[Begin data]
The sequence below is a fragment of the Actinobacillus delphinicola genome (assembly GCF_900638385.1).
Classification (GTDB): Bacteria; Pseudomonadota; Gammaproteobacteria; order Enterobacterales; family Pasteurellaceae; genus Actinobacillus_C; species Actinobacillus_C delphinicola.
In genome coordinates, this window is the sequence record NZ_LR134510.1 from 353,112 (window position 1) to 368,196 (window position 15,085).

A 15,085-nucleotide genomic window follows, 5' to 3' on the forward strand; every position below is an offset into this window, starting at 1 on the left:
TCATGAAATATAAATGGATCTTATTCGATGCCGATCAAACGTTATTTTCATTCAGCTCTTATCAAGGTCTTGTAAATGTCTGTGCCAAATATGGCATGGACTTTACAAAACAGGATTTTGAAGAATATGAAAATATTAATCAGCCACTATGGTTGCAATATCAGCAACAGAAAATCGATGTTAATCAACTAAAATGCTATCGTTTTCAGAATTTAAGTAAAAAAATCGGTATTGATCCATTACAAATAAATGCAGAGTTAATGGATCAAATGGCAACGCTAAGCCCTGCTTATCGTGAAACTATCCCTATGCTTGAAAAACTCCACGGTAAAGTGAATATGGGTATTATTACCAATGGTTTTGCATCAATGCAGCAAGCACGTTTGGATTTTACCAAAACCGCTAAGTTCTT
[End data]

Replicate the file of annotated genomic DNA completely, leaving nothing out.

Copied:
The sequence below is a fragment of the Actinobacillus delphinicola genome (assembly GCF_900638385.1).
Classification (GTDB): Bacteria; Pseudomonadota; Gammaproteobacteria; order Enterobacterales; family Pasteurellaceae; genus Actinobacillus_C; species Actinobacillus_C delphinicola.
In genome coordinates, this window is the sequence record NZ_LR134510.1 from 353,112 (window position 1) to 368,196 (window position 15,085).

A 15,085-nucleotide genomic window follows, 5' to 3' on the forward strand; every position below is an offset into this window, starting at 1 on the left:
TCATGAAATATAAATGGATCTTATTCGATGCCGATCAAACGTTATTTTCATTCAGCTCTTATCAAGGTCTTGTAAATGTCTGTGCCAAATATGGCATGGACTTTACAAAACAGGATTTTGAAGAATATGAAAATATTAATCAGCCACTATGGTTGCAATATCAGCAACAGAAAATCGATGTTAATCAACTAAAATGCTATCGTTTTCAGAATTTAAGTAAAAAAATCGGTATTGATCCATTACAAATAAATGCAGAGTTAATGGATCAAATGGCAACGCTAAGCCCTGCTTATCGTGAAACTATCCCTATGCTTGAAAAACTCCACGGTAAAGTGAATATGGGTATTATTACCAATGGTTTTGCATCAATGCAGCAAGCACGTTTGGATTTTACCAAAACCGCTAAGTTCTT